Bill Maher shared in a new interview that he sees a difference between the liberals who come out to see him, even in red states, and the “woke” liberals he doesn’t identify with. Namely, the “woke” ones have gone “off the deep end,” he said.
“I attract mostly a liberal crowd, but liberal is different than woke,” he told AL.com when asked what he enjoys about performing in southern states. “To me, woke, if we want to use that broad term, is something that is not an extension of liberalism. It’s very often the opposite of what an old school liberal like me believes. I’ve never been someone who was part of any specific party, per se. I usually vote Democratic, but it depends on the person. Certainly in the age of Trump, they’re never going to get me there with the Republicans. But there are many Republicans who are not Trump Republicans. And they have a good point, that there is that faction of the left that we will call woke who’s gone of the deep end.”
Maher doesn’t see his categorizations as divisive. In fact, he told the local Alabama outlet that he is in favor of the opposite of division: “I was in Nashville three or four months ago, I think the audience there was almost 50-50 between conservatives and liberals, which is quite a trick, I must say, in this era of a lack of bipartisanship, where everything is binary. Gender may not be binary, but politics sure is right now. It was great to see where there were people who don’t agree politically who can get in the same room. There were a few groans from the right when I said something bad about them, and some from the left when that happened. But basically everyone laughed together. And we have to get back to that.”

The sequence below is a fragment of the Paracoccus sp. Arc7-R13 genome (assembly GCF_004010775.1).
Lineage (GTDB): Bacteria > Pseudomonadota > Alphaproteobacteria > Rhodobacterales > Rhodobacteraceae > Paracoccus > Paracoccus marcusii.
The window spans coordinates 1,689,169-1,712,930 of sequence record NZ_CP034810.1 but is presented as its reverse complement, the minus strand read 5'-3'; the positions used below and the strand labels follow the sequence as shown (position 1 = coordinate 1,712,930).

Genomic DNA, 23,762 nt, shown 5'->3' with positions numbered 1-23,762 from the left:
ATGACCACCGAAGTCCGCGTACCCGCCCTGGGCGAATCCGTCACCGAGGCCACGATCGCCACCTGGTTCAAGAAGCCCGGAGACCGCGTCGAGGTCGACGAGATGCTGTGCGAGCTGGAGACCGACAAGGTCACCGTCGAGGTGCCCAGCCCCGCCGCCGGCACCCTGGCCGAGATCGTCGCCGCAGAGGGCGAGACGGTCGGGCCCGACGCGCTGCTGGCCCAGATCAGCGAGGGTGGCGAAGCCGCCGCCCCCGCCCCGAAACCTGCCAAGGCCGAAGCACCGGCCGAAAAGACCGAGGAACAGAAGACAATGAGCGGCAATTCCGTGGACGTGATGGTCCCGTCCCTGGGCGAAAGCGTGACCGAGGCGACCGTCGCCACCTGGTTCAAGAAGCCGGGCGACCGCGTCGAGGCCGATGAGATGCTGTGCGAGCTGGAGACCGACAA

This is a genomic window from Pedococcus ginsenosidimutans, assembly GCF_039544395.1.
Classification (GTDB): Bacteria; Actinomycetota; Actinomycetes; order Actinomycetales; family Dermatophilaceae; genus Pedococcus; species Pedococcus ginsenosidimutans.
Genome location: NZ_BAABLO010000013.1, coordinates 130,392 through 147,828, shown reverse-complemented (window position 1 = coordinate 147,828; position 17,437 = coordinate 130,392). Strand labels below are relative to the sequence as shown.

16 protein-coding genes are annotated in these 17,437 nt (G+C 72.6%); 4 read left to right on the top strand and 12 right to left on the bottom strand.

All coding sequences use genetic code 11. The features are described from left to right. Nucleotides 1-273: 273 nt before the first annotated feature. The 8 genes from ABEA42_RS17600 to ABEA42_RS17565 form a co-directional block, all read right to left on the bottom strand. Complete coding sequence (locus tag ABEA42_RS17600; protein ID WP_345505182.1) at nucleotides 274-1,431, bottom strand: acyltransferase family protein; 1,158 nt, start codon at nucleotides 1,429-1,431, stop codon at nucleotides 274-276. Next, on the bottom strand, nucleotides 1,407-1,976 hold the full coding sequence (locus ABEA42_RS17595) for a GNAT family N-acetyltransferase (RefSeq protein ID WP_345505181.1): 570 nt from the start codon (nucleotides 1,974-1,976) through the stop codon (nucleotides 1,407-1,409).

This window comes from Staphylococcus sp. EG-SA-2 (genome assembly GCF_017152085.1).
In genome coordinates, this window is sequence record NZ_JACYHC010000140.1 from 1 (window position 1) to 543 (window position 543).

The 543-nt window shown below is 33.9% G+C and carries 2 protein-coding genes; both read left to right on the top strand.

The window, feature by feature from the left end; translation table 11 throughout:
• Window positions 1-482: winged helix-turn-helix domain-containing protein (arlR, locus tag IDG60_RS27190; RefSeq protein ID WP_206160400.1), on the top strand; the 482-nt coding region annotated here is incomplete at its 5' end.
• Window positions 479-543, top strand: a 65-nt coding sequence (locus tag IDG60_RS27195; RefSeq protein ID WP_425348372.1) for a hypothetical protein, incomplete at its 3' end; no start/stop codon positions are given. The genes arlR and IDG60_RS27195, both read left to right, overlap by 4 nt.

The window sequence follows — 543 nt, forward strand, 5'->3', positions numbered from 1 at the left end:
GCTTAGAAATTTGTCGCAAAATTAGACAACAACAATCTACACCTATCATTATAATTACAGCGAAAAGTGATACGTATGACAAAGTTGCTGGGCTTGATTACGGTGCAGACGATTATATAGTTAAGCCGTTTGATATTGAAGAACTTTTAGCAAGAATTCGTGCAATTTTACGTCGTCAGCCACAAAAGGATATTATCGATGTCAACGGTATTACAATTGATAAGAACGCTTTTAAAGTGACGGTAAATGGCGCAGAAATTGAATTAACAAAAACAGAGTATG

Maher called for politically engaged people to “get over” the urge to fight constantly and create memes about what they perceive as the other side. He also bemoaned partisanship in comedy itself, decried politically correct approaches and urged comedians to be more centered.
Though he has always maintained he is left-leaning, Maher’s own politically incorrect comments — typically delivered on HBO’s “Real Time With Bill Maher” — have sparked controversy numerous times in the past.